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Thursday, 6 December, 2001, 16:29 GMT
Massive cost of Afghan hijack
Hijacked plane
An expensive security operation was mounted
A record three-day stand-off at Stansted Airport and two trials pushed the costs of the Afghan hijack past 12m.

The UK's longest airport siege caused massive disruption at the Essex airport, with cancelled and delayed flights and lost business costing more than 3m.

More than 200 flights and 1,500 passengers were disrupted while the drama was played out on the tarmac.

And the cost of Essex police's armed security blockade - while negotiators painstakingly worked towards a resolution - was in excess of 2m. The Home Office refunded the cost.

The subsequent trial involved 14 QCs and 13 other barristers but ended three months later when the jury failed to agree verdicts, with only one of the accused being acquitted and one other being cleared of hijacking.

Legal aid

A team of interpreters had relayed proceedings to the defendants, who listened with headphones in the dock.

As preparations were made for the second trial, Mr Justice Butterfield warned lawyers to do what they could to keep the legal aid costs down.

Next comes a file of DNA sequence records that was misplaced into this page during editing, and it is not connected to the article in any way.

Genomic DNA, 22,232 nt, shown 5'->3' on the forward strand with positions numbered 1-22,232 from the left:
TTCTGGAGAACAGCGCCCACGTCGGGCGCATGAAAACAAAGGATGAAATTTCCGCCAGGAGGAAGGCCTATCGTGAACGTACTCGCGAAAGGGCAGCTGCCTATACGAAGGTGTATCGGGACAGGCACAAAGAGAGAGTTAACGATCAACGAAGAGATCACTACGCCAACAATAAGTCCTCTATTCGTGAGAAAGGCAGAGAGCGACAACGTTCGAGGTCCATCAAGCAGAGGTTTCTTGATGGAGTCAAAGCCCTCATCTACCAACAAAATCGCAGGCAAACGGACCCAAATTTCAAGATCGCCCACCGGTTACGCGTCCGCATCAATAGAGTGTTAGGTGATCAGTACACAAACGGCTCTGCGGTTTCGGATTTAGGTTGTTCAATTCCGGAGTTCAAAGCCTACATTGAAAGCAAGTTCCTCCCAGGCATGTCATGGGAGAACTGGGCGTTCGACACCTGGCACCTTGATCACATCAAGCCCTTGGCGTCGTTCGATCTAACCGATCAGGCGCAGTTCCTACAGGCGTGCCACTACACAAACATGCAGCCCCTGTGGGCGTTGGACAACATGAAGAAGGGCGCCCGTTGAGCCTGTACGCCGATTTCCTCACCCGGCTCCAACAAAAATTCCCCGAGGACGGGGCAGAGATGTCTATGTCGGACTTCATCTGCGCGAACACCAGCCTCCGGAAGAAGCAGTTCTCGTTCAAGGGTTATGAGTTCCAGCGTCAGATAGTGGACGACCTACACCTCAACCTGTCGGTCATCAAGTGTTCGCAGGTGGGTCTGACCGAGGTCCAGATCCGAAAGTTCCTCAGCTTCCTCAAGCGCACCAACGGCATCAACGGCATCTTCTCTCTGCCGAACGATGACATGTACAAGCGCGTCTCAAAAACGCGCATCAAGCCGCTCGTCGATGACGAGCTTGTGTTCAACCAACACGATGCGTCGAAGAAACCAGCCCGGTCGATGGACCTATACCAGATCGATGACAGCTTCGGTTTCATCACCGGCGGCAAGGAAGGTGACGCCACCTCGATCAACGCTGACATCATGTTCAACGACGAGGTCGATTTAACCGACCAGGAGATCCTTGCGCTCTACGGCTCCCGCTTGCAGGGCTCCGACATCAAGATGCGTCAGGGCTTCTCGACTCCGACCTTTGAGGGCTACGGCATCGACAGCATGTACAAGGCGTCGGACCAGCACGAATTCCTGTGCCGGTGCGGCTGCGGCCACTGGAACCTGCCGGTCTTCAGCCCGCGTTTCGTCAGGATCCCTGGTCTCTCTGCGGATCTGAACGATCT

Without implying any criticism about the first trial, he reminded counsel of legal aid regulations which said it was their duty to review the need for QCs and extra barristers in some circumstances.

The number of barristers involved was reduced to 19, of whom five were QCs, for the second trial.

Legal challenges

After the hijack was brought to an end, 74 people on the plane remained in the UK receiving the support and benefits offered to asylum seekers.

The applicants, including 14 originally charged with hijack, have still not all been processed.

Some have been allowed to stay while others are mounting legal challenges against decisions to make them leave.

The defendants were granted conditional bail during the trials and many were housed in hostels.

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